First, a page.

The Obit For Lou Colombo

Lou Colombo killed in Florida crash

By Karen Jeffrey
Cape Cod Times
March 04, 2012

Lou Colombo, the heart beat of jazz on Cape Cod for more than half a century was killed late Saturday night in a car crash in Fort Myers, Fla.

According to the Fort Myers Press News, Colombo, 84, was killed when he turned onto McGregor Boulevard in Fort Myers, and was struck by a vehicle heading north.

Friends say Colombo was returning to his winter home after a performance last night.

Born and raised in Brockton, Colombo began playing trumpet at age 12. He joined the military as a young man and had dreams of becoming a professional baseball player. He played for seven years, but a badly broken ankle forced his retirement from the Brooklyn Dodgers at the age of 24. Baseball's loss became music's gain.

Colombo played with some of the world's great jazz musicians including Louis Armstrong and Dizzy Gillespie. He taught generations of musicians through his love of jazz, played performances in clubs, restaurants, schools and nursing homes on the Cape.

In a July 1988 interview with Eric Jackson on WGBH, Gillespie said of him, "Lou Colombo is what I would call a trumpet painter, he resolves. He starts playing and the notes keep going, but the chord keeps changing all the time. He's a marvelous trumpet player.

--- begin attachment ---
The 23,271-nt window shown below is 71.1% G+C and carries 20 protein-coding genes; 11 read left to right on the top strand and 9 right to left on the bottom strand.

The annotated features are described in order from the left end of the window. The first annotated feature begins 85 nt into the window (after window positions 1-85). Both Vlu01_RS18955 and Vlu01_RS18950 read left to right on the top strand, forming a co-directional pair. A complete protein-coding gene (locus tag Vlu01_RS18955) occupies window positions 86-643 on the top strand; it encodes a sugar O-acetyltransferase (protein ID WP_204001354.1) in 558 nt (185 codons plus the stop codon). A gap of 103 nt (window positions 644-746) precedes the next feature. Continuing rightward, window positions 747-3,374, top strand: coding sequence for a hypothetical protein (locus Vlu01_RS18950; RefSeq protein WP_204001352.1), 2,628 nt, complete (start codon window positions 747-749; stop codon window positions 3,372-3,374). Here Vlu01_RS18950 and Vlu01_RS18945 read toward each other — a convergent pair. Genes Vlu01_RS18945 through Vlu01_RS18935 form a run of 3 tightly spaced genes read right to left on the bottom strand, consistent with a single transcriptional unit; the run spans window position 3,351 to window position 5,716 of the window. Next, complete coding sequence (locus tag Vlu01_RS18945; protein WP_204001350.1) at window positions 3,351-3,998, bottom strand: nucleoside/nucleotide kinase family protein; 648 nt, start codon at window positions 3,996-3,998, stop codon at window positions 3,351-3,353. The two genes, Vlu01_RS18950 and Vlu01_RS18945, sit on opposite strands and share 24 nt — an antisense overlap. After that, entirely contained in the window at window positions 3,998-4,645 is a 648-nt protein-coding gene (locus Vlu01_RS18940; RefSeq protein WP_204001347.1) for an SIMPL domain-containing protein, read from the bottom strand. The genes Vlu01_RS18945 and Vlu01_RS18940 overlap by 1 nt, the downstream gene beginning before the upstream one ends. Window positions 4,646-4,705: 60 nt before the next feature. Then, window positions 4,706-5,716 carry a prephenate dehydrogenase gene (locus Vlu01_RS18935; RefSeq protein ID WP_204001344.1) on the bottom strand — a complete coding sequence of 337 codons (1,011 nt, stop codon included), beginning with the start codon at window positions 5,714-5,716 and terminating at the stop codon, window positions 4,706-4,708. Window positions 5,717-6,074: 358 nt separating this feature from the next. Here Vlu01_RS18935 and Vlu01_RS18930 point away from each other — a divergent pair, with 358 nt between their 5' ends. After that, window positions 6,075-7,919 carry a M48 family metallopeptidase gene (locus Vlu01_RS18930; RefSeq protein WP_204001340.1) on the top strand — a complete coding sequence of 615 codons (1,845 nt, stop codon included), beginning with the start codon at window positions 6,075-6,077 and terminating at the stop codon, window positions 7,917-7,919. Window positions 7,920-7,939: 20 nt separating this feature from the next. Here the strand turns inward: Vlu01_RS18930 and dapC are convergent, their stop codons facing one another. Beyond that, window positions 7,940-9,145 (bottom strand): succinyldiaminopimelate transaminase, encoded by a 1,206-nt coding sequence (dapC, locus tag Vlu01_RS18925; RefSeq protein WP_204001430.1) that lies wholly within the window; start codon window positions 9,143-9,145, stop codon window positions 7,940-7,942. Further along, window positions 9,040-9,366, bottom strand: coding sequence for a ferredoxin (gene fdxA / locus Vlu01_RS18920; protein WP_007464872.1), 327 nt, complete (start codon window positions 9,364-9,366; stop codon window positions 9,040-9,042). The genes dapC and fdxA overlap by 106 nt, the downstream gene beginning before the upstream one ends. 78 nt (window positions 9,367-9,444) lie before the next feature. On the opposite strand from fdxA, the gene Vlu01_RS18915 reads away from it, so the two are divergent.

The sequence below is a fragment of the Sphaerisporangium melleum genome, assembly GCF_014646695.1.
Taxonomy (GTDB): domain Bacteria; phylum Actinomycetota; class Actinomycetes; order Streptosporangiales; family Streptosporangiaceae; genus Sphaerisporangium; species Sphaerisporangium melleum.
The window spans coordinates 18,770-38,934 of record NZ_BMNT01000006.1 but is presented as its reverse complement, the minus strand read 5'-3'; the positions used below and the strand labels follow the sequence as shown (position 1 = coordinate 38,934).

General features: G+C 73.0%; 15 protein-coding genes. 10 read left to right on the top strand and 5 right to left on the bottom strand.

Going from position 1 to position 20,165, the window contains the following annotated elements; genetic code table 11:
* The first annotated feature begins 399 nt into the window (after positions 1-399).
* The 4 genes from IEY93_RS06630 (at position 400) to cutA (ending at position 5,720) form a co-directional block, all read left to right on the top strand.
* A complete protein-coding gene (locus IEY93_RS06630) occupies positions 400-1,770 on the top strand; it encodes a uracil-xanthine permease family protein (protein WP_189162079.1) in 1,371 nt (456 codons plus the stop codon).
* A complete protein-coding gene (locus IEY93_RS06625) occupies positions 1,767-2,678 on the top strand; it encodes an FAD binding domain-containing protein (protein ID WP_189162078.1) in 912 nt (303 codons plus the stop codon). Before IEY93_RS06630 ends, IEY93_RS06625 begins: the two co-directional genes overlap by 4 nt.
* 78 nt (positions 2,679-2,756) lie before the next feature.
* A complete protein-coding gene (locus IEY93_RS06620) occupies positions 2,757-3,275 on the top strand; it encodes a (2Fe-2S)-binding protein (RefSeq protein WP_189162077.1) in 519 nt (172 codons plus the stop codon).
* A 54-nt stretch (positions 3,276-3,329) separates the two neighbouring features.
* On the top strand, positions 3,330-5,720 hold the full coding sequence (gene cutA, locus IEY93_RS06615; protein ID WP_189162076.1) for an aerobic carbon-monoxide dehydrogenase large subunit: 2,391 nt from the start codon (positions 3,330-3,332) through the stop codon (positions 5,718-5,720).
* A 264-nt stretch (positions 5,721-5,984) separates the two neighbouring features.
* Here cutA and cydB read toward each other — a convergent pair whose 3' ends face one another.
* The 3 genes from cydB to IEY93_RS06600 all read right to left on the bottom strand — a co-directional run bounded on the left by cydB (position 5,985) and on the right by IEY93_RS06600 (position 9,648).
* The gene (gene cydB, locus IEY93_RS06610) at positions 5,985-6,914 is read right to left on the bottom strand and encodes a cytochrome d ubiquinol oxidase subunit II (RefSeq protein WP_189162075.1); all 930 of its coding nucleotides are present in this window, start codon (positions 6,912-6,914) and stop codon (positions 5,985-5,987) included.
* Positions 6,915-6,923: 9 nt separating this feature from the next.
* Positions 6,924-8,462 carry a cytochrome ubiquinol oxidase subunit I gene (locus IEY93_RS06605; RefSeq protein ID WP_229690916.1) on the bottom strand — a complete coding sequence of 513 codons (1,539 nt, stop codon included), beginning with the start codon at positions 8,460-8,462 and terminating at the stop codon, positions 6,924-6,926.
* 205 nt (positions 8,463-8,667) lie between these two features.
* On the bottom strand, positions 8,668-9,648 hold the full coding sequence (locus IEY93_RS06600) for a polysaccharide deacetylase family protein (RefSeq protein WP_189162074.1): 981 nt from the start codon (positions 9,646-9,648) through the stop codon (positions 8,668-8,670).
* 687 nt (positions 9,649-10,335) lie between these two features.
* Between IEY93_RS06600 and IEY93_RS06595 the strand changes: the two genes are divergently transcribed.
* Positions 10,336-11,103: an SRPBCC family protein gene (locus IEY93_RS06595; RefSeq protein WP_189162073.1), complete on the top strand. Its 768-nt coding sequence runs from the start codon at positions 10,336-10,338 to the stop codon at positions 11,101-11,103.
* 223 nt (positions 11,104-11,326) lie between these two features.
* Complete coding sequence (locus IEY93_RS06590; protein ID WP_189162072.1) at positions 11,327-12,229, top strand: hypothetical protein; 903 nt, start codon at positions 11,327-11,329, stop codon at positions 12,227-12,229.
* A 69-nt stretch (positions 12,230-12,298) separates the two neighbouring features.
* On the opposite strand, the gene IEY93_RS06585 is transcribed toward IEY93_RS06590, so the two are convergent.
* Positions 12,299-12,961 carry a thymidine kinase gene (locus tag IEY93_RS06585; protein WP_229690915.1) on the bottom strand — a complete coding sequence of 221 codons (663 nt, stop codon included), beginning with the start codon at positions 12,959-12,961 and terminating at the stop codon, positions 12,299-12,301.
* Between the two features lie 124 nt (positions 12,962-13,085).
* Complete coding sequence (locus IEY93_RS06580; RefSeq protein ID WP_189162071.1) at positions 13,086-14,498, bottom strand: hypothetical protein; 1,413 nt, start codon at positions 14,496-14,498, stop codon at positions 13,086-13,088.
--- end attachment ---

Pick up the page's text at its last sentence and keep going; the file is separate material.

"I went one night to hear him play. Boy, he asked me to play with him and I said ‘No- you got it Brother. I'm not going to jump into that hot water'. Lou's pretty weird the way he plays because he plays with just one hand. He plays the valves with his right hand but doesn't hold the horn with his left hand. This guy's amazing. I've been preaching his name ever since that night I first heard him down on Cape Cod ".

Locally Colombo was renown as a teacher and generous performer who frequently asked young musicians to play with him, said Paul Nossiter, veteran jazz musician and long time friend of Colombo who makes his home on the Cape.

"He was a giant..an open-hearted, generous man and musician who loved his family, his friends, music and food," Nossiter said. "This is a terrible loss for his family and friends, a real loss for Cape Cod."